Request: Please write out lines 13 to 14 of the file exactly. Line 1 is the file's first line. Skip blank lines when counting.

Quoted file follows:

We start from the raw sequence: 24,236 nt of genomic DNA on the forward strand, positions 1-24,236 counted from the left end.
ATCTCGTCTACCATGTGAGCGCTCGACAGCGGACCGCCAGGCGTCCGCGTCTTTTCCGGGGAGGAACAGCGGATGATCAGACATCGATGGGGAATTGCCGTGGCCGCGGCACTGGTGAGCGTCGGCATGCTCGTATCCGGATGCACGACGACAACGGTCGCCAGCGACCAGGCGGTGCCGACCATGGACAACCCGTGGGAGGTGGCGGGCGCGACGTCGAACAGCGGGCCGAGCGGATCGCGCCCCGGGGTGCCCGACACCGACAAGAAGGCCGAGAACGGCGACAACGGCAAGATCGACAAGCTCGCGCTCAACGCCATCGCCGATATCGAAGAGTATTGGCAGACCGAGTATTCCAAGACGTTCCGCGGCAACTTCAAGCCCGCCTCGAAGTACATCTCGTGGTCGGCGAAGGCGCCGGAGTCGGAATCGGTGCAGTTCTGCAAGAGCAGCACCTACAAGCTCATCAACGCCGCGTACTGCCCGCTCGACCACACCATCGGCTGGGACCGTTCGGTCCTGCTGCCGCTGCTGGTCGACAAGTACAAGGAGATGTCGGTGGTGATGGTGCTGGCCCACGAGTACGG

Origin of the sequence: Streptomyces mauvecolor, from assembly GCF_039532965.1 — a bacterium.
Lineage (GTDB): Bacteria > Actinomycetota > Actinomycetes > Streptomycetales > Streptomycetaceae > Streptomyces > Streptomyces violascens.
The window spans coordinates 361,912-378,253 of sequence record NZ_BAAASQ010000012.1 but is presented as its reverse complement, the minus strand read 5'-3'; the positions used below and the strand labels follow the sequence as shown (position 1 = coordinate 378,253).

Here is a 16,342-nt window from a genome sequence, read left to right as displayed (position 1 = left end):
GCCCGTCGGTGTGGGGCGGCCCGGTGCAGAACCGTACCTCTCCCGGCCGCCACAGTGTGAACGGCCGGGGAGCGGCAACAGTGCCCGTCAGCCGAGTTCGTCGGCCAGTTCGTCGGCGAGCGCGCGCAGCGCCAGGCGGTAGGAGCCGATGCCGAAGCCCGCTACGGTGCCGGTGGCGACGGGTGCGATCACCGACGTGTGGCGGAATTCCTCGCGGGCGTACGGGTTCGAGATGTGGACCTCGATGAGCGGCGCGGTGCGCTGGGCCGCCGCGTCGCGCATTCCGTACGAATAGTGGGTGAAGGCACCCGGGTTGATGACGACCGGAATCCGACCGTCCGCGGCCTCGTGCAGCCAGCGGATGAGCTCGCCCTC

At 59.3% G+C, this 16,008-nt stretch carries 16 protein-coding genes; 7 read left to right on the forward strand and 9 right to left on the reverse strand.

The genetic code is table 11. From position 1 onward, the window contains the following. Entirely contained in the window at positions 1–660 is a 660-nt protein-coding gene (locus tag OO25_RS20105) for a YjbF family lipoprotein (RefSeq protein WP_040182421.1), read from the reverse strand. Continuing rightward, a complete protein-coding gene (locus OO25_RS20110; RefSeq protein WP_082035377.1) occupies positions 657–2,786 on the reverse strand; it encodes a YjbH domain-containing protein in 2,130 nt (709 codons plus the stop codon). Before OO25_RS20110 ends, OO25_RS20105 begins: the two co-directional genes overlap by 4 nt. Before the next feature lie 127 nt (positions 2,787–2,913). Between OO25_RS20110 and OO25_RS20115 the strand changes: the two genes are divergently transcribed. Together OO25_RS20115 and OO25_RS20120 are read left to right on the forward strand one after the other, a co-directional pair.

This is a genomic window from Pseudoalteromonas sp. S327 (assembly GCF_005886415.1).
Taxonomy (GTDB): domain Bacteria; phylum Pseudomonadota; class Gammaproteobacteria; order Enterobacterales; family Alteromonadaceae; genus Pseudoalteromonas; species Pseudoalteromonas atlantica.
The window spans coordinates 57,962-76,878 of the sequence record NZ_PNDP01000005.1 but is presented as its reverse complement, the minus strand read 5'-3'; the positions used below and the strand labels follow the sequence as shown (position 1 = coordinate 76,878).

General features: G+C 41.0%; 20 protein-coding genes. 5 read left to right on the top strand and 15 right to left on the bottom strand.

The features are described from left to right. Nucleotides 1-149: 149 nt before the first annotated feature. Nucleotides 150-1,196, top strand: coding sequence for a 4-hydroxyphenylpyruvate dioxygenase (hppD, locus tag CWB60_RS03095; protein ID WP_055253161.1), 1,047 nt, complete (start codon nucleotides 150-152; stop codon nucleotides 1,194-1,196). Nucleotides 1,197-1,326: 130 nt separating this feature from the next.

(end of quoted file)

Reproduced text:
General features: G+C 41.0%; 20 protein-coding genes. 5 read left to right on the top strand and 15 right to left on the bottom strand.

The features are described from left to right. Nucleotides 1-149: 149 nt before the first annotated feature. Nucleotides 150-1,196, top strand: coding sequence for a 4-hydroxyphenylpyruvate dioxygenase (hppD, locus tag CWB60_RS03095; protein ID WP_055253161.1), 1,047 nt, complete (start codon nucleotides 150-152; stop codon nucleotides 1,194-1,196). Nucleotides 1,197-1,326: 130 nt separating this feature from the next.